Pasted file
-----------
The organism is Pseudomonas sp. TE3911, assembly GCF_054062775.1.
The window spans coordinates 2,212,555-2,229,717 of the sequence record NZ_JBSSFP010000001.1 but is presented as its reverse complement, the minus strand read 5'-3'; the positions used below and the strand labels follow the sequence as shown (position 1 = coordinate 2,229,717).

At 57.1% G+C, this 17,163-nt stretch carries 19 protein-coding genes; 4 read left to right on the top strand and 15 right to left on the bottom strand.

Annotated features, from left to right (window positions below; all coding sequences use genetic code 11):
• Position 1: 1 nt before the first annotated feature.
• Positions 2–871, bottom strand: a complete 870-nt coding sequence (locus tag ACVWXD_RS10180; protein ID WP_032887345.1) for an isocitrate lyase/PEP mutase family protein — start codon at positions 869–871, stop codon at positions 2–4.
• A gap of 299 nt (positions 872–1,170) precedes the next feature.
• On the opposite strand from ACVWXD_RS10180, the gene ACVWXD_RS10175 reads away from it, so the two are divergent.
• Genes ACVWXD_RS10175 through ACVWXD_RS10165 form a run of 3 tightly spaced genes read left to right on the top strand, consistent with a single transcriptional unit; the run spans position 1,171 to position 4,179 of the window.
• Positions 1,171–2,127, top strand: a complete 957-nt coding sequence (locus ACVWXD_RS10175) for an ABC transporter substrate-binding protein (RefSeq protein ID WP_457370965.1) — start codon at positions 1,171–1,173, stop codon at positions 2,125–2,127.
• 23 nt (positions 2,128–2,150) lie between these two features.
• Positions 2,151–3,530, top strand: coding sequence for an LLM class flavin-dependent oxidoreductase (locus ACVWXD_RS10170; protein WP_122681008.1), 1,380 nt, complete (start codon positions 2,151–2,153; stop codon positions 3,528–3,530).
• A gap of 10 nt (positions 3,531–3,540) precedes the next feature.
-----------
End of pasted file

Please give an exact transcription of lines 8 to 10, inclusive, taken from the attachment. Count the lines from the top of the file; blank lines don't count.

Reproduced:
• On the opposite strand from ACVWXD_RS10180, the gene ACVWXD_RS10175 reads away from it, so the two are divergent.
• Genes ACVWXD_RS10175 through ACVWXD_RS10165 form a run of 3 tightly spaced genes read left to right on the top strand, consistent with a single transcriptional unit; the run spans position 1,171 to position 4,179 of the window.
• Positions 1,171–2,127, top strand: a complete 957-nt coding sequence (locus ACVWXD_RS10175) for an ABC transporter substrate-binding protein (RefSeq protein ID WP_457370965.1) — start codon at positions 1,171–1,173, stop codon at positions 2,125–2,127.